That was a huge. They really only had a surface level knowledge.
Number two: in network versus out of network. This is one of the things that breaks my heart, and I could be wrong. I don't want to say that this is an all or nothing type of thing, but, from my experience, who was available to me in network, fell into the category of claiming that they had an ADHD specialty, but they did not.
We didn't have amazing insurance, but we had good enough insurance. They offered out of network reimbursement. We basically budgeted that I was going to find somebody out of network and we were going to figure this out financially.
It's great when you can get a specialist who's in network who's able to address your specific needs, but it is hard for therapists to be in network. Insurance companies make it very hard on them.
A lot of therapists just can't sustain that. So, being able to budget and, if it's possible, find people that have the qualifications you need, the background you need can really save you lots of heartache and time in the long run. And money. Honestly.
Crucial. It's crucial. It was the game changer for me. We did the assessment, I think it's important to talk about what that looked like, so that people know what to expect.
When I reached out, I said, "I've been diagnosed, I want to actually confirm that this is accurate". She sent me a variety of questionnaires, some that I was going to fill out about myself, and then one that I was going to give to my husband, she basically said somebody close to you. I chose my mom and my dad to help fill out the other one, so that they can get a whole picture, knowing those of us with ADHD aren't always the best at our awareness.
It's good to have outside input. That was a big part of it. The other piece of that was actually doing a two or three hour session where we came in and did a deep dive interview so that she could hear my story and learn about my past.
I will never forget the relief I felt on that day because I went in and I was so nervous, like, I'd made all these notes. And I was just like, "oh my god, please, let this be accurate so that I have an answer".
I remember like sitting there, we're starting the conversation. I was like,"Can I just ask you? Like, I have to know, is it ADHD? And she was like, "Oh, yeah, I know it's ADHD.
You made it, congratulations!
It's confirmed, I have an answer. Okay, then it was like, alright, what does that actually mean?
Well, right? That's the next really important question; what does that actually mean? Not the ideas that we have, right?
Yes. And that's been the journey. Right? That's been a big part of the journey, because it has been an education.
Figuring out, what are the books to read? Right? Where are the resources? It takes time to build that relationship with the therapist. It takes time to learn these exercises. For me, it wasn't necessarily an issue of focusing or task initiation, I had issues with that, sure.
But,one of the big things that stuck out that I was still really struggling with the emotional regulation piece, right?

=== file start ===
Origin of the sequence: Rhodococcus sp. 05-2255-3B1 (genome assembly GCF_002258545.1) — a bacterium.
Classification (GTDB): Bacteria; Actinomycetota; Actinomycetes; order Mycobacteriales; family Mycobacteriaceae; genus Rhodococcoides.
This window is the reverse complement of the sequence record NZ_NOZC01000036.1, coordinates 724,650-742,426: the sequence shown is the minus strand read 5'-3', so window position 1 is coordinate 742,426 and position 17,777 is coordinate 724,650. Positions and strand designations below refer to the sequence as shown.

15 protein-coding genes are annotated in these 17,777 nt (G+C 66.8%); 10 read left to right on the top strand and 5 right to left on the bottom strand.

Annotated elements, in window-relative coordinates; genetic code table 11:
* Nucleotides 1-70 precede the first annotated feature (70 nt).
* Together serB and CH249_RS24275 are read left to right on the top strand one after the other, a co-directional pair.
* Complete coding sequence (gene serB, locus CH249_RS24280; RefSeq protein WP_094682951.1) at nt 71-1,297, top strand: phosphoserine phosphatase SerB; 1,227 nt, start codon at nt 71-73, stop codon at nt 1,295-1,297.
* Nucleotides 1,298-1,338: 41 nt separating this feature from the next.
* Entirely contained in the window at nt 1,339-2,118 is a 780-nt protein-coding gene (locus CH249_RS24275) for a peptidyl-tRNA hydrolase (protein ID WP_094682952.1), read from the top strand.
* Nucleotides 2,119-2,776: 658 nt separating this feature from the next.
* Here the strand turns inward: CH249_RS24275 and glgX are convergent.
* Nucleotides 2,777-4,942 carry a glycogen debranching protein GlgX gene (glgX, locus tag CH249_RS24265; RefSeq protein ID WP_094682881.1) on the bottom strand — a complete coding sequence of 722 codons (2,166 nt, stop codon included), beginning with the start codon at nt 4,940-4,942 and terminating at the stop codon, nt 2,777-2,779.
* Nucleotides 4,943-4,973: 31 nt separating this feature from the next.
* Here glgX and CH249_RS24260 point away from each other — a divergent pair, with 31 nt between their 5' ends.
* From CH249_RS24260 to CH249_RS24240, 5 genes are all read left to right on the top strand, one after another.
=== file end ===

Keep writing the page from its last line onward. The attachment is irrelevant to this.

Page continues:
What was really cool about this provider was that she not only does CBT work, but she does DBT work (dialectical behavior therapy). You're familiar with it?
I am. I don't know if all the listeners are familiar. If you wanted to give a little quick explanation. I know there's not really a quick explanation with DBT. But...maybe how it's different from CBT, because that might be a place to start.
I'm probably going to mess this up.
Let's do the the announcement, "We are not therapists..."
Exactly. I've done therapy, not a therapist. You probably can add to this, but from my understanding of DBT, this was something that was designed for people with borderline personality disorders. Is that right? Originally?
But they have found that it's been very successful for people with ADHD, especially around learning specific skills around emotional regulation and distress tolerance and things like that.
I think the emotional regulation piece is a really big difference from CBT. CBT is powerful, right? But, it's a thought-based approach, not really looking at regulation. I mean, your thoughts can impact your regulation. But it's different in that way.
Yeah, I mean, I think of CBT is like you're looking, you're looking at your thoughts and how those affect you. With DBT, it's very much the actual like skill. I found that was very actionable, right? There were things that I could do and practice and put into put into place given that emotional regulation was one of my biggest struggles.
Learning that I could shove my face in a bucket of ice water, kid you not, and that that could calm me down. There would be times when an argument would be coming and my husband would walk to the kitchen and grab an ice pack and hand it to me. Sometimes I'd be like, "you're amazing" and other times, I'd be like "I just want to throw this at your face".
Depends on how quickly he got you the ice pack.
Exactly. I was learning these skills, but I was still really, really, really struggling. When I'd be in the moment, it was like the train had already left the station. You're doing a lot of mindfulness work, right? A lot of like, building awareness, so that I could start to recognize the triggers , but often where I was getting caught up, and this is why I was so frustrated, is that I just couldn't do the skills in the moment.
That is true of these skills, you can't do these skills in the moment. This is why, you know, practicing this matters so much. Because when you're already elevated, when the trains left the station, like you said, it's just not available, you're not going to be able to do it "real time".
Exactly, exactly. That was like where I was so frustrated. Now I'm going to pivot a little bit into psychiatrist. My therapist referred me to a psychiatrist here in San Francisco who had an ADHD specialty.
I kind of want to talk a little bit about what that looked like. Because going in with her, it was kind of similar, because I had already been assessed and was working with this therapy group, I didn't have to go through a similar type of assessment with her.